Policy #5: Militarily, the U.S. must continue to encourage European members of NATO to meet the Prague goals of modernizing the alliance by developing a rapid reaction force— quickly deployable, highly lethal, and expeditionary—so as not to erode the sharing of risks that is so vital to the continued functioning of the organization.
The present unequal division of labor between the U.S. and its European allies—with the U.S. fighting the wars and the Europeans keeping the peace—sets a terrible precedent for the future of the transatlantic alliance. There is a raft of statistics to bolster this conclusion. In 2003, France spent 2.6 percent of its GDP on defense, and the U.K. spent 2.4 percent. From here, European spending falls off a cliff. In the same year, Italy spent just 1.9 percent, Germany 1.5 percent, and Spain a miserly 1.2 percent.
Such a paltry effort illustrates why Europe’s only hope of making a viable contribution to the common NATO defense is to modernize and pool resources in an effort to play niche roles in an overall American-led defense strategy. There is no doubt that Europe’s armies are top-heavy. Staggeringly, out of around 1.5 million European personnel in arms, only around 100,000 are deployable. Evidently, there are a lot of European colonels wandering around Brussels.
Technologically, there is also a vast and growing discrepancy. The U.S. spends nearly four times as much as its European allies on defense research and development. This has obvious repercussions. Of the 5,000 attack aircraft available to Western European militaries for deployment, barely 10 percent are capable of precision bombing.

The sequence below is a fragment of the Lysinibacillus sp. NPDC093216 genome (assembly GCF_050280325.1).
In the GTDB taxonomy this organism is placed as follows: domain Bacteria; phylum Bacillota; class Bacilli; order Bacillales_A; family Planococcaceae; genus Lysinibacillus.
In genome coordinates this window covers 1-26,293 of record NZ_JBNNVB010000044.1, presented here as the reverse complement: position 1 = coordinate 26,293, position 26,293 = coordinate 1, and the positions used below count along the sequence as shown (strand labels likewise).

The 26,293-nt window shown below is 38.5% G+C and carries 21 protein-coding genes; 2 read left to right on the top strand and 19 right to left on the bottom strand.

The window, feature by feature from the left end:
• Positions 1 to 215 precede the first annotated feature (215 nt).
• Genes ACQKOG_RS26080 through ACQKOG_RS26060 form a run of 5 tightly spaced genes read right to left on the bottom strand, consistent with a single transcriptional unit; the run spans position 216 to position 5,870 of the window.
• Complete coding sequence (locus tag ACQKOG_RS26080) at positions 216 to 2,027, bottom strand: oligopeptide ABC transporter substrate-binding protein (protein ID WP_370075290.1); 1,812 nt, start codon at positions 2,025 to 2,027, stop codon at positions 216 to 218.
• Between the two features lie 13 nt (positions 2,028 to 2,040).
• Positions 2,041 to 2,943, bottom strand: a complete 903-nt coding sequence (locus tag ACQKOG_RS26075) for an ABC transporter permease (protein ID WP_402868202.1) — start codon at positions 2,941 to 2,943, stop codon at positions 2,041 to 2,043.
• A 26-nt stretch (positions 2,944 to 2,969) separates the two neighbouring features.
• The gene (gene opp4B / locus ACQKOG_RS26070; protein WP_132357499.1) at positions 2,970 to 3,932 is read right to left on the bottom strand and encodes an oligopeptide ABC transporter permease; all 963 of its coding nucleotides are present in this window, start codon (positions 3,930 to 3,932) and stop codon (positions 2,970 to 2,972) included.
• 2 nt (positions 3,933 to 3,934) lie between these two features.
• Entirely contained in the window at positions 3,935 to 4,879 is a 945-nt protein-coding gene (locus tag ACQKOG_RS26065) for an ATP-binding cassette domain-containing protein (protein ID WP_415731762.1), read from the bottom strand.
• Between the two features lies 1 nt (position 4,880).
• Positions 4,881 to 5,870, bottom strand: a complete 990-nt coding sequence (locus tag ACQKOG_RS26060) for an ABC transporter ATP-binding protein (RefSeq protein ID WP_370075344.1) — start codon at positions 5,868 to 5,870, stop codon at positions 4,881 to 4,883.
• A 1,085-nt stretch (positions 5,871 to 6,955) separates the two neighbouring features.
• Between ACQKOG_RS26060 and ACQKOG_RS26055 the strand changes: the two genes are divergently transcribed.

The technological discrepancies continue in the field of “lift,” the ability to transport an army at will. Europe has almost no independent lift capacity. While unglamorous, logistical lift is probably the key component for fighting wars in the post– Cold War era. For example, even in their backyard, the Balkans, the Europeans are dependent on American lift capabilities.
In the post–September 11 era, NATO’s two-tier division could well imperil the viability of the alliance. If the U.S. continues to be the “mercenary” of the alliance while the Europeans are the “social workers,” this functional disparity will lead to a constant difference in political points of view.
Such a functional and political gulf, impossible to eradicate, must be kept to a minimum through initiatives like the NATO Rapid Reaction Force (NRF). The NRF tries to reestablish the principle of a genuine sharing of military risk, which is so vital to the continued political functioning of the alliance.
The NRF, comprised of European forces, is to be quickly deployable, highly lethal, and expeditionary, involving European troops in high-end war fighting. It was agreed to at the Prague NATO summit as part of a series of goals designed to modernize the European pillar of NATO. The U.S. must continue to press the Europeans to live up to their commitments made in Prague, as NATO has become more vital than ever, especially in a time where changing and far from identical European and American interests require ever more consultation.
Policy #6: Militarily, the U.S. should realign its European base structure, updating it to meet the coming challenges of the 21st century.
On August 16, 2004, as part of America’s global base realignment and closure program, President George W. Bush called for the removal of up to 70,000 U.S. troops from Europe and Asia over 10 years, a sweeping reorganization that would better prepare the armed forces to handle post–September 11 crises. Two armored divisions would return to the United States from Germany, while one Stryker brigade would take their place. The plan calls for more troops to be deployed farther south and east in Europe, nearer the arc of instability (the Caucasus, Iraq, Iran, the Middle East, and North Africa), where future crises are most likely to originate.